The Deontic Component of Action Language \(n{\mathcal{C}}+\)

  • Marek Sergot
  • Robert Craven
Part of the Lecture Notes in Computer Science book series (LNCS, volume 4048)

Abstract

The action language \({\mathcal{C}}+\) of Giunchiglia, Lee, Lifschitz, McCain, and Turner is a formalism for specifying and reasoning about the effects of actions and the persistence (‘inertia’) of facts over time. An ‘action description’ in \({\mathcal{C}}+\) defines a labelled transition system of a certain kind. \(n{\mathcal{C}}+\) (formerly known as \(({\mathcal{C}}+)^{++}\)) is an extended form of \({\mathcal{C}}+\) designed for representing normative and institutional aspects of (human or computer) societies. The deontic component of \(n{\mathcal{C}}+\) provides a means of specifying the permitted (acceptable, legal) states of a transition system and its permitted (acceptable, legal) transitions. We present this component of \(n{\mathcal{C}}+\), motivating its details with reference to some small illustrative examples.

Preview

Unable to display preview. Download preview PDF.

Unable to display preview. Download preview PDF.

References

  1. 1.
    Giunchiglia, E., Lee, J., Lifschitz, V., McCain, N., Turner, H.: Nonmonotonic causal theories. Artificial Intelligence 153, 49–104 (2004)MATHCrossRefMathSciNetGoogle Scholar
  2. 2.
  3. 3.
    Akman, V., Erdoğan, S.T., Lee, J., Lifschitz, V., Turner, H.: Representing the Zoo World and the Traffic World in the language of the Causal Calculator. Artificial Intelligence 153, 105–140 (2004)MATHCrossRefGoogle Scholar
  4. 4.
    Artikis, A., Sergot, M.J., Pitt, J.: Specifying Electronic Societies with the Causal Calculator. In: Giunchiglia, F., Odell, J.J., Weiss, G. (eds.) AOSE 2002. LNCS, vol. 2585, pp. 1–15. Springer, Heidelberg (2003)CrossRefGoogle Scholar
  5. 5.
    Artikis, A., Sergot, M.J., Pitt, J.: An executable specification of an argumentation protocol. In: Proc. 9th International Conference on Artificial Intelligence and Law (ICAIL 2003), pp. 1–11. ACM Press, Edinburgh (2003)CrossRefGoogle Scholar
  6. 6.
    Sergot, M.: (C  + ) + + : An action language for modelling norms and institutions. Technical Report 2004/8, Dept. of Computing, Imperial College, London (2004)Google Scholar
  7. 7.
    Sergot, M.J.: Modelling unreliable and untrustworthy agent behaviour. In: Dunin-Keplicz, B., Jankowski, A., Skowron, A., Szczuka, M. (eds.) Monitoring, Security, and Rescue Techniques in Multiagent Systems. Advances in Soft Computing, pp. 161–178. Springer, Heidelberg (2005)CrossRefGoogle Scholar
  8. 8.
    Lomuscio, A., Sergot, M.J.: Deontic interpreted systems. Studia Logica 75(1), 63–92 (2003)MATHCrossRefMathSciNetGoogle Scholar
  9. 9.
    Lomuscio, A., Sergot, M.J.: A formalisation of violation, error recovery, and enforcement in the bit transmission problem. J. of Applied Logic 2, 93–116 (2004)MATHCrossRefMathSciNetGoogle Scholar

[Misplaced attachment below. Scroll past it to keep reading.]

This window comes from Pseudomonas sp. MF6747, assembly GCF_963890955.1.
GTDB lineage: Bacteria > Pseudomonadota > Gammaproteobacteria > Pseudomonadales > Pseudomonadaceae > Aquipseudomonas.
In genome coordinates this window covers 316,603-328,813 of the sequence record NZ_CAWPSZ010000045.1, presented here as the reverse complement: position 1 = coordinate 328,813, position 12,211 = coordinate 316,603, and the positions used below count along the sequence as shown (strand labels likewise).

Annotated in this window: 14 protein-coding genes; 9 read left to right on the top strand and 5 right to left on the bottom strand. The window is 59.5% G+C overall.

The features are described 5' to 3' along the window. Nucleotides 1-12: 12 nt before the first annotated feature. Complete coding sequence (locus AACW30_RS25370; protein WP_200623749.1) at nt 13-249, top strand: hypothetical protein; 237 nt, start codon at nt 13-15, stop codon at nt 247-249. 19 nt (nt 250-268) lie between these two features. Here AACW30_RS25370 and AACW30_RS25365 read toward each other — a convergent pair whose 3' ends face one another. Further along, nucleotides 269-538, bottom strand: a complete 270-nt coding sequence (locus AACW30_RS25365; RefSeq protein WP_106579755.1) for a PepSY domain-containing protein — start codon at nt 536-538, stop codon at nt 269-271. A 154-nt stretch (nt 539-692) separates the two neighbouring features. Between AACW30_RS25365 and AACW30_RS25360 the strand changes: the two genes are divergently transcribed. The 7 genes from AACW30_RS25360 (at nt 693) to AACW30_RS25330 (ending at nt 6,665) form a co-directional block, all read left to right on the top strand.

10. 10.
    Meyer, J.J.C.: A different approach to deontic logic: Deontic logic viewed as a variant of dynamic logic. Notre Dame J. of Formal Logic 29(1), 109–136 (1988)MATHCrossRefGoogle Scholar
  11. 11.
    Maibaum, T.: Temporal Reasoning over Deontic Specifications. In: Meyer, J.J.C., Wieringa, R.J. (eds.) Deontic Logic in Computer Science: Normative System Specification, pp. 141–202. John Wiley & Sons, Chichester (1993)Google Scholar
  12. 12.
    Broersen, J.: Modal Action Logics for Reasoning about Reactive Systems. PhD thesis, Vrije Universiteit Amsterdam (2003)Google Scholar
  13. 13.
    Artikis, A., Pitt, J., Sergot, M.J.: Animated specification of computational societies. In: Castelfranchi, C., Johnson, W.L. (eds.) Proc. 1st International Joint Conference on Autonomous Agents and Multi-Agent Systems (AAMAS 2002), pp. 1053–1062. ACM Press, Bologna (2002)CrossRefGoogle Scholar
  14. 14.
    van der Torre, L.: Causal deontic logic. In: Proceedings of the Fifth Workshop on Deontic Logic in Computer Science (Deon 2000), pp. 351–367 (2000)Google Scholar
  15. 15.
    Carmo, J., Jones, A.J.I.: Deontic database constraints, violation and recovery. Studia Logica 57(1), 139–165 (1996)MATHCrossRefMathSciNetGoogle Scholar
  16. 16.
    Meyden, R.: The dynamic logic of permission. Journal of Logic and Computation 6(3), 465–479 (1996)MATHCrossRefMathSciNetGoogle Scholar
  17. 17.
    Belzer, M.: Legal reasoning in 3-D. In: Proc.1st International Conf.on Artificial Intelligence and Law, pp. 155–163. ACM Press, Boston (1987)Google Scholar

Copyright information

© Springer-Verlag Berlin Heidelberg 2006

Authors and Affiliations

  • Marek Sergot
    • 1
  • Robert Craven
    • 1
  1. 1.Department of ComputingImperial College London 

Personalised recommendations